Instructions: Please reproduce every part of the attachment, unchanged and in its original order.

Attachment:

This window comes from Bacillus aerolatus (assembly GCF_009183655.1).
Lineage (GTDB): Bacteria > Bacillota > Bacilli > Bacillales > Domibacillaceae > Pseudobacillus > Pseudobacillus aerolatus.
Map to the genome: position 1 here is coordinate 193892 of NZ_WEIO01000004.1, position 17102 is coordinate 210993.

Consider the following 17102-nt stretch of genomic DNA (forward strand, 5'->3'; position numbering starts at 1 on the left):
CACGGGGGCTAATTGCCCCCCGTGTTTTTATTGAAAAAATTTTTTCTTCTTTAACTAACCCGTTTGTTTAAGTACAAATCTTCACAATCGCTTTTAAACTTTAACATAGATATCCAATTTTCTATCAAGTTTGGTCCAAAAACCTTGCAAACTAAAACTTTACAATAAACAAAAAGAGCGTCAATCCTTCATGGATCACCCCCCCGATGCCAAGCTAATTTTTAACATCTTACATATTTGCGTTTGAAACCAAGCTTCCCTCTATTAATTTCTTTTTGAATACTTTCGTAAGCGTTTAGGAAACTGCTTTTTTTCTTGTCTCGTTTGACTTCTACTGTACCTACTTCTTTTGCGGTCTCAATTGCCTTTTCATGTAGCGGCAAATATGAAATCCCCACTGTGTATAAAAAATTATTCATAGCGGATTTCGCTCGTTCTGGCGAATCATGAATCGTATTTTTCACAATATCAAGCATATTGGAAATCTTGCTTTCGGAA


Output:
This window comes from Bacillus aerolatus (assembly GCF_009183655.1).
Lineage (GTDB): Bacteria > Bacillota > Bacilli > Bacillales > Domibacillaceae > Pseudobacillus > Pseudobacillus aerolatus.
Map to the genome: position 1 here is coordinate 193892 of NZ_WEIO01000004.1, position 17102 is coordinate 210993.

Consider the following 17102-nt stretch of genomic DNA (forward strand, 5'->3'; position numbering starts at 1 on the left):
CACGGGGGCTAATTGCCCCCCGTGTTTTTATTGAAAAAATTTTTTCTTCTTTAACTAACCCGTTTGTTTAAGTACAAATCTTCACAATCGCTTTTAAACTTTAACATAGATATCCAATTTTCTATCAAGTTTGGTCCAAAAACCTTGCAAACTAAAACTTTACAATAAACAAAAAGAGCGTCAATCCTTCATGGATCACCCCCCCGATGCCAAGCTAATTTTTAACATCTTACATATTTGCGTTTGAAACCAAGCTTCCCTCTATTAATTTCTTTTTGAATACTTTCGTAAGCGTTTAGGAAACTGCTTTTTTTCTTGTCTCGTTTGACTTCTACTGTACCTACTTCTTTTGCGGTCTCAATTGCCTTTTCATGTAGCGGCAAATATGAAATCCCCACTGTGTATAAAAAATTATTCATAGCGGATTTCGCTCGTTCTGGCGAATCATGAATCGTATTTTTCACAATATCAAGCATATTGGAAATCTTGCTTTCGGAA